Letters to Father Jacob
By itself restraint isn’t a laudable trait for a movie, but when it’s exercised in the service of a story that’s inherently sentimental it can evince admiration, even if the movie itself isn’t that admirable. This small, two-character study charts the relationship between Leila (Kaarina Hazard), a sullen prison inmate, and the blind, retired priest, Father Jacob (Heikki Nousiainen), who secures her parole. She reluctantly comes to live at his delapidated rectory in the Finnish countryside to read and respond to letters that people send to him for “prayers of intercession.” Both characters are abandoned: Leila by society in general, and Jacob by God. But while Leila is scornful and cynical, Jacob is despairing. The postman’s daily visit is his only chance at spiritual deliverance, but Leila resents his neediness as self-deception and, even worse, condescension. The icy interactions give way to the inevitable break and consequent reconciliation, and if the latter feels over-determined, Leila’s reaction isn’t. Someting in Hazard’s body language and director Klaus Haro’s careful framing convey Leila’s history more directly than the climactic revelation.
Looking for Eric
No one will mistake this ripe slice of British social melodrama for anything other than a Ken Loach movie, but the earnest moralist has for once allowed himself some whimsy in amongst the usual desperation and heartbreak. Eric Bishop (Steve Evets) is a typical Loach protagonist: a middle aged postal worker saddled with two hopeless stepsons and guiltily pining for his first wife, whom he abandoned years before. Despite his colleagues’ creative attempts to cheer him up, Eric is a mess, as evidenced by the opening scene, which shows him circling a roundabout endlessly. Eric’s one comfort is another Eric, Eric Cantona, the former star of Eric’s home team Manchester United, who appears in front of him with sage advice whenever he gets high. As usually happens in a Loach film (this one, again, written by Paul Laverty) the dramatic trajectory gets way too dire for comfort, this time involving one of the stepsons’ relations with a local ganglord, but the other Eric–played by Cantona himself with wry humanity–keeps things light. The climax is transgressively feel-good. (photo: Canto Bros. Productions, Sixteen Films Ltd, Why Not Productions SA, Wild Bunch SA, Channel Four Television Corporation, France 2 Cinema, BIM Distribuzione, Les Films du Fleuve, RTBF, Tornasol Films)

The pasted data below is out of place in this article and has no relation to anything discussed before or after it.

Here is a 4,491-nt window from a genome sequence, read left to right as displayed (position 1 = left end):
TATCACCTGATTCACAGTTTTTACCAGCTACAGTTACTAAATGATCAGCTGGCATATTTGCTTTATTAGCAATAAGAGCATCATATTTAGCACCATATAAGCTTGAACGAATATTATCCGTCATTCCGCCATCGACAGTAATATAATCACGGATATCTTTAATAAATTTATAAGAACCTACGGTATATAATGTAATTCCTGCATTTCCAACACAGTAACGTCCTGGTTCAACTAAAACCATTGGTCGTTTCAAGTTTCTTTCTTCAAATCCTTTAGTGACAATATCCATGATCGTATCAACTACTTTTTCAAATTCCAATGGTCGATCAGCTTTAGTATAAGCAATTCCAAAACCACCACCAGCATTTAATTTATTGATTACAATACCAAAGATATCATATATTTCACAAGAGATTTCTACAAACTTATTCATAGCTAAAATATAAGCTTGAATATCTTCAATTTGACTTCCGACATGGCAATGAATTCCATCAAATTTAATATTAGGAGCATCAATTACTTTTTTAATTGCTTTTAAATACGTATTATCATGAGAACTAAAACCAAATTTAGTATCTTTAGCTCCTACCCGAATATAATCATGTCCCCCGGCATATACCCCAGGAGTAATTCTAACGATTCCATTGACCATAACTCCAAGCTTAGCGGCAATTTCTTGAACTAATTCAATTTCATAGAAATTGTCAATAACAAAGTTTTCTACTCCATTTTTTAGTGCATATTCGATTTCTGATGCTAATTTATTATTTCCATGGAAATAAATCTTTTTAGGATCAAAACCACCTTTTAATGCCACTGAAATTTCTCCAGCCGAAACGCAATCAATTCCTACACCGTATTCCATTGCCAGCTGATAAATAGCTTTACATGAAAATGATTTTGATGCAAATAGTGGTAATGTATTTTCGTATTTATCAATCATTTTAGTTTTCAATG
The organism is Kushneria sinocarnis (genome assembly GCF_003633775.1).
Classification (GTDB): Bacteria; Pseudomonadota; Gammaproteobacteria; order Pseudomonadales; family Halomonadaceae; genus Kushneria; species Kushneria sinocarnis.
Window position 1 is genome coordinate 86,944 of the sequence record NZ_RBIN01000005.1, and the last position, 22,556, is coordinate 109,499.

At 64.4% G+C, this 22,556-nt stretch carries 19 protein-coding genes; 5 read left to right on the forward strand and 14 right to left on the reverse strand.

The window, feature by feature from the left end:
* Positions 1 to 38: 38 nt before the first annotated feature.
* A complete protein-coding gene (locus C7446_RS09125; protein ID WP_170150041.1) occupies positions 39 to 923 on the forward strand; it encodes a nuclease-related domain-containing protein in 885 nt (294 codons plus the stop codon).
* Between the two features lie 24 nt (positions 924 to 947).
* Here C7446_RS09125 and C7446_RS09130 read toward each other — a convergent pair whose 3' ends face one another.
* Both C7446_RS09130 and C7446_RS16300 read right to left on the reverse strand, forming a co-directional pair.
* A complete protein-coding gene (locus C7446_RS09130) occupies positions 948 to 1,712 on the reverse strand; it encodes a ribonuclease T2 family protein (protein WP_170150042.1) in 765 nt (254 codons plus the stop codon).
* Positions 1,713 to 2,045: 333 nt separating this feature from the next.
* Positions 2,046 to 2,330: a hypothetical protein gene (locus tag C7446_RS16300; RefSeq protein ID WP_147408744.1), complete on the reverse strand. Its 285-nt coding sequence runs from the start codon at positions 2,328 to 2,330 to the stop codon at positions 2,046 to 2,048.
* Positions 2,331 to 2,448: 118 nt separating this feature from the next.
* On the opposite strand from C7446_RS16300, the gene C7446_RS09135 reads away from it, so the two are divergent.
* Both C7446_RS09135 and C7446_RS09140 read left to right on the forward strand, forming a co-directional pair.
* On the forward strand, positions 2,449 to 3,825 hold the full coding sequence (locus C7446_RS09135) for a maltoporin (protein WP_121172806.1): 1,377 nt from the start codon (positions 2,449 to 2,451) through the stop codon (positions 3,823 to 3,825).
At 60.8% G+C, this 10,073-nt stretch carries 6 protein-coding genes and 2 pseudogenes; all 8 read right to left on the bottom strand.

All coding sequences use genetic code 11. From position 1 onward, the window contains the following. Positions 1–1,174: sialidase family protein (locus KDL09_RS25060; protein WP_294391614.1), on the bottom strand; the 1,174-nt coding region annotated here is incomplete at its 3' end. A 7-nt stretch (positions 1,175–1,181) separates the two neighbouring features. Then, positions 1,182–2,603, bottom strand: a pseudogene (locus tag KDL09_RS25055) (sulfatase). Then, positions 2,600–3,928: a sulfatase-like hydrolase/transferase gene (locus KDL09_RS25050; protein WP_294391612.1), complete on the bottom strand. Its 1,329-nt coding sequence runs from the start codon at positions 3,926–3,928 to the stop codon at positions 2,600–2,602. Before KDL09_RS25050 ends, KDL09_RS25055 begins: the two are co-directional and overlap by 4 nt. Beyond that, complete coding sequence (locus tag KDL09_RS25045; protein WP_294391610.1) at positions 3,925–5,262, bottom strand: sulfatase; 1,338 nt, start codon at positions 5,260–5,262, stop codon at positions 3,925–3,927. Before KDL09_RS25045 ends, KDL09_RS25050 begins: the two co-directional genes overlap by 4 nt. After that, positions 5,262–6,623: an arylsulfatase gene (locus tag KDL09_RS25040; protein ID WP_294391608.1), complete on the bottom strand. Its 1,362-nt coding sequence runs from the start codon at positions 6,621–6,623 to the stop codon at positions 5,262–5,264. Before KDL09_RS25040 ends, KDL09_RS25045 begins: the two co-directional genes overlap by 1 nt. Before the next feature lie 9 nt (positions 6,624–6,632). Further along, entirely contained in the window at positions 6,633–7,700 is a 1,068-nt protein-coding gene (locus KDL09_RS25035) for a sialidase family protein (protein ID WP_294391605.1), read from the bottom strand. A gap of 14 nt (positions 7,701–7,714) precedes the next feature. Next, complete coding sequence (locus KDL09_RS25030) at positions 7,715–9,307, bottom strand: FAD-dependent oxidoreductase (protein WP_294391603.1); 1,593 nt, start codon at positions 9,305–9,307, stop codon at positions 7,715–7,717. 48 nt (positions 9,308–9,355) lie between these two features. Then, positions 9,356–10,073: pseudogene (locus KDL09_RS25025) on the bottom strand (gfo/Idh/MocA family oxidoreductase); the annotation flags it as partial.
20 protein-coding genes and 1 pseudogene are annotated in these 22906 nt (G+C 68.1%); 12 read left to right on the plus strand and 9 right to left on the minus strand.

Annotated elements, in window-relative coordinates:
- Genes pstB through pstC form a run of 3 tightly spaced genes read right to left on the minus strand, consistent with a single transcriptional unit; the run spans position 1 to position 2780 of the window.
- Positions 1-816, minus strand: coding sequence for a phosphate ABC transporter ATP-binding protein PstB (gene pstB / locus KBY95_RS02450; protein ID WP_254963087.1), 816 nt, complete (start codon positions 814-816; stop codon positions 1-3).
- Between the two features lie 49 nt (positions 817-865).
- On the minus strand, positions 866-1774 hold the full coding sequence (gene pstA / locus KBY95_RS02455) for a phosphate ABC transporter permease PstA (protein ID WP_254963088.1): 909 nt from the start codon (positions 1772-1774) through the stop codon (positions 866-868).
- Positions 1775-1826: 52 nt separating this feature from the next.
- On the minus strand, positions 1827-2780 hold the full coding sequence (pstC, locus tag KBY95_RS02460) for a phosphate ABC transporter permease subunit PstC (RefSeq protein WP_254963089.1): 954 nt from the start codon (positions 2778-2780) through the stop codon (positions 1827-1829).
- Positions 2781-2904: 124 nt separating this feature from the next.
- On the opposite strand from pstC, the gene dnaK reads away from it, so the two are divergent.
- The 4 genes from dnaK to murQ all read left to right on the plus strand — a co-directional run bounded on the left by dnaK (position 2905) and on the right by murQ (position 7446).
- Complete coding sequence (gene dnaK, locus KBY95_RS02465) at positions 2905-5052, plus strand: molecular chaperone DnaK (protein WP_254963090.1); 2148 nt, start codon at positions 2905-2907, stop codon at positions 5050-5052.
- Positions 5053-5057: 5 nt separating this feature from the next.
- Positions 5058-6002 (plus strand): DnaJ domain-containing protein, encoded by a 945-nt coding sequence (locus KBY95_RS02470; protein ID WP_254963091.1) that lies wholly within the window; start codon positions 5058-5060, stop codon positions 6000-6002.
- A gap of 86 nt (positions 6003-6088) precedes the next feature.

As is often the case with Asian urban gangster films, the second feature by Taiwan director Doze Niu Chen-zer, may be more interesting to the outsider for its depiction of a closed-off world than for its action set pieces. In terms of story, Monga, the name of a district in 1980s Taipei that’s controlled by several competing gangs, doesn’t offer much that is new or fresh. Our guide to this milieu is Mosquito (Mark Chao), a newcomer to the local high school who stands up to bullies and is thus befriended by the enemy of his enemy, a group of boys attached to one particular boss. These pals eventually become full-time made men, and loyalties are strained to the breaking point when mainland elements start moving into the tiny enclave. Motivation becomes a bit fuzzy as brother takes on brother, and the climactic bloodbath is both predictable and needlessly drawn-out, which is unfortunate because Doze has a peculiar knack for teasing out nuanced characterizations from his players, including himself as the most conflicted of the Monga bosses. (photo: Green Days Film Co., Honto Prod.)